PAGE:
Axial neck pain with cervical spondylosis has no cure and is usually considered to deteriorate with age. Yet many patients with severe cervical spondylosis (on radiographic studies) have no axial neck pain; the presence of pain may not necessarily correlate with the degree or severity of radiographic spondylosis. Patients presenting with axial neck pain typically improve over time, although the pain may recur and may be severe. The patient may need lifelong pain management treatment if the pain is persistent and prolonged. Patients presenting primarily with axial neck pain rarely develop a more severe condition in the sense of the degenerative joint disease leading to either radiculopathy or myelopathy.
Long-term outcome studies suggest that cervical radiculopathy eventually resolves in most patients over 1 to 2 years if not treated surgically.  The role of surgery is therefore primarily to speed up or enhance the natural degree of recovery, particularly if the patient has severe pain.
Once patients undergo adequate decompressive surgery, their neurological function typically stabilises for many years. Clear neurological worsening can usually be attributable to a specific cause, such as adjacent segment stenosis after limited anterior fusion, instability with subsequent spinal cord pressure, such as kyphotic angulation after laminectomy, or instability, such as C7/T1 subluxation, after C3 to C7 posterior fusion. However, unprotected levels can progressively deteriorate even with surgery and can, over time, cause new areas of spinal cord compression that may need further treatment. Most cervical spine surgery enhances a baseline level of axial neck pain, and patients will often need long-term treatment of their difficult axial neck pain.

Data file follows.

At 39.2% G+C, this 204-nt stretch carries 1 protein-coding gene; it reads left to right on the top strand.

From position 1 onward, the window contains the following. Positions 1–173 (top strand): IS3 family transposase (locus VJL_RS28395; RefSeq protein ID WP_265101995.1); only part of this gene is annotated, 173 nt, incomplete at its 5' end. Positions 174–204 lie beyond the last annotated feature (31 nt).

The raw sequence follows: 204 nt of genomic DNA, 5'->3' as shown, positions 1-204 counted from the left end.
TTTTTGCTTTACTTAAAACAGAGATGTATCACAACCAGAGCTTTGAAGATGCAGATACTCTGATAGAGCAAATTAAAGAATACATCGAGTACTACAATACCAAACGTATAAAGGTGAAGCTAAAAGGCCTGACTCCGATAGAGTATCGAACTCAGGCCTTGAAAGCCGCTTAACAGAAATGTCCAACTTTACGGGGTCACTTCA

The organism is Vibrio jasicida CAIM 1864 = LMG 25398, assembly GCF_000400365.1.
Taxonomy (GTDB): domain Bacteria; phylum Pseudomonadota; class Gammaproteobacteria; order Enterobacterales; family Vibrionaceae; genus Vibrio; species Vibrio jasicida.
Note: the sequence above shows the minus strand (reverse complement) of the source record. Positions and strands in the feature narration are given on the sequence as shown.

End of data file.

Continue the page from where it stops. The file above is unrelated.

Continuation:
There are no studies detailing the best approach to asymptomatic patients who present with worrisome abnormalities such as cervical stenosis. If the abnormality clearly suggests neoplasia involving the cervical spine, or some other equivalent serious disorder, investigation would be required. Most abnormalities are of unknown significance, and treatment (particularly surgery) should not be suggested unless it is clear to the patient that the procedure is not to treat a symptom but to prevent a specific problem from occurring in the future. Surgical treatment may possibly be indicated in some patients with asymptomatic abnormalities who, when followed over time, develop new symptoms suggestive of disease progression.
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